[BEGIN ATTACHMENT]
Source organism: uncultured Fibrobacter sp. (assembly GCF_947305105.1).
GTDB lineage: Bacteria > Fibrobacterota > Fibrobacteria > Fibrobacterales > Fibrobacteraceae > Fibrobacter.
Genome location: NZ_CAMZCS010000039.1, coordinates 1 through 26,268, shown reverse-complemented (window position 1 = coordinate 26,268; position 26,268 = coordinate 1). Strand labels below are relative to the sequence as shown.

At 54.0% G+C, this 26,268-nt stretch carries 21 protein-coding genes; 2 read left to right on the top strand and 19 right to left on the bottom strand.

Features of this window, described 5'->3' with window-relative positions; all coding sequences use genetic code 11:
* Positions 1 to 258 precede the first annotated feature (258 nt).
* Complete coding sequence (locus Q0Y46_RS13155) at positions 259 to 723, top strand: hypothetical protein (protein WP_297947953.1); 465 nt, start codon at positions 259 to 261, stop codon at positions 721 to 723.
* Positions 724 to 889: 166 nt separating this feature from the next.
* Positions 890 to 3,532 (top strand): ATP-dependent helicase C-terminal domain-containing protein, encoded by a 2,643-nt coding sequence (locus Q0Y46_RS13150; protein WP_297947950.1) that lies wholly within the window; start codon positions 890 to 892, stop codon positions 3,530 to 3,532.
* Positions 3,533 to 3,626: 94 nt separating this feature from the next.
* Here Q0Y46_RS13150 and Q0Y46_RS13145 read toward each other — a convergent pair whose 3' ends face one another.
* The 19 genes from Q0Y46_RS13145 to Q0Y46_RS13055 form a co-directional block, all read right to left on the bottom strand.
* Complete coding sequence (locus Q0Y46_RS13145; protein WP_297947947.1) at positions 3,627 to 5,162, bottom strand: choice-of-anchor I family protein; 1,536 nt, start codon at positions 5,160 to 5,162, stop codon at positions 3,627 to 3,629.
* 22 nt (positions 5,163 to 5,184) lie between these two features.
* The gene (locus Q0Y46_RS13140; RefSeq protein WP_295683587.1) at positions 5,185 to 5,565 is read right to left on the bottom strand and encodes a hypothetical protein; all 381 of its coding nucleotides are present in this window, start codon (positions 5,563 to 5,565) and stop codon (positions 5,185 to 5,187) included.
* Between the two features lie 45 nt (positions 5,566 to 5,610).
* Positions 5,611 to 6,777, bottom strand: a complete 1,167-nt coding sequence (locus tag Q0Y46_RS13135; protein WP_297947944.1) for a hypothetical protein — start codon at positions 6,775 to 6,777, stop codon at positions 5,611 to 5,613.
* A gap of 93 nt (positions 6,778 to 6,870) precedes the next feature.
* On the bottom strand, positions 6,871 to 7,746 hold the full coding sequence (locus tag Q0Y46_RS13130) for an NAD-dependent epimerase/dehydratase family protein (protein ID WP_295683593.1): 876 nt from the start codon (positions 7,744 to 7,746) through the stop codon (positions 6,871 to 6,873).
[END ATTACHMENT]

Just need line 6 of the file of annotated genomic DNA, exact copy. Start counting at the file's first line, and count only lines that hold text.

* Positions 1 to 258 precede the first annotated feature (258 nt).